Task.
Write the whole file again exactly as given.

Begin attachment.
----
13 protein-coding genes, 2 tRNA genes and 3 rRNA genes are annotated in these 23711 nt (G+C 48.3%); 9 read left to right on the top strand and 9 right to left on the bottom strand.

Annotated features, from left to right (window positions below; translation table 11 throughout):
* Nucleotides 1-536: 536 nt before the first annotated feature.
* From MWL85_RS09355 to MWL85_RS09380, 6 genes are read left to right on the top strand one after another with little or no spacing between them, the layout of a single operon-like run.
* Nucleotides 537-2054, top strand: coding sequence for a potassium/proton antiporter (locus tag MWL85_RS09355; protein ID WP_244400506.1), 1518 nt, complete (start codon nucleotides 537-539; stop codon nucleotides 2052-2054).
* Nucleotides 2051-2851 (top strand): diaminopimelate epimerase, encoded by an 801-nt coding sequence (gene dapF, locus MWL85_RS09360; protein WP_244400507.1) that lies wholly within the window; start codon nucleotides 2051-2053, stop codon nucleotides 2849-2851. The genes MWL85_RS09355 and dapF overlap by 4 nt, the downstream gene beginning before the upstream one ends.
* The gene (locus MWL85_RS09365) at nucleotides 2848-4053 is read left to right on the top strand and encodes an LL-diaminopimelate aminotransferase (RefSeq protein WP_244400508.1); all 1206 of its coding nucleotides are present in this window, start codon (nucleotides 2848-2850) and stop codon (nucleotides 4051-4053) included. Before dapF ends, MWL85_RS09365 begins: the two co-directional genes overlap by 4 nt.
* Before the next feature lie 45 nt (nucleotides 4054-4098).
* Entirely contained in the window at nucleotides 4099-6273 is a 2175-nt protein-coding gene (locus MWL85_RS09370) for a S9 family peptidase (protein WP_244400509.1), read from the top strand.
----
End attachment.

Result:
13 protein-coding genes, 2 tRNA genes and 3 rRNA genes are annotated in these 23711 nt (G+C 48.3%); 9 read left to right on the top strand and 9 right to left on the bottom strand.

Annotated features, from left to right (window positions below; translation table 11 throughout):
* Nucleotides 1-536: 536 nt before the first annotated feature.
* From MWL85_RS09355 to MWL85_RS09380, 6 genes are read left to right on the top strand one after another with little or no spacing between them, the layout of a single operon-like run.
* Nucleotides 537-2054, top strand: coding sequence for a potassium/proton antiporter (locus tag MWL85_RS09355; protein ID WP_244400506.1), 1518 nt, complete (start codon nucleotides 537-539; stop codon nucleotides 2052-2054).
* Nucleotides 2051-2851 (top strand): diaminopimelate epimerase, encoded by an 801-nt coding sequence (gene dapF, locus MWL85_RS09360; protein WP_244400507.1) that lies wholly within the window; start codon nucleotides 2051-2053, stop codon nucleotides 2849-2851. The genes MWL85_RS09355 and dapF overlap by 4 nt, the downstream gene beginning before the upstream one ends.
* The gene (locus MWL85_RS09365) at nucleotides 2848-4053 is read left to right on the top strand and encodes an LL-diaminopimelate aminotransferase (RefSeq protein WP_244400508.1); all 1206 of its coding nucleotides are present in this window, start codon (nucleotides 2848-2850) and stop codon (nucleotides 4051-4053) included. Before dapF ends, MWL85_RS09365 begins: the two co-directional genes overlap by 4 nt.
* Before the next feature lie 45 nt (nucleotides 4054-4098).
* Entirely contained in the window at nucleotides 4099-6273 is a 2175-nt protein-coding gene (locus MWL85_RS09370) for a S9 family peptidase (protein WP_244400509.1), read from the top strand.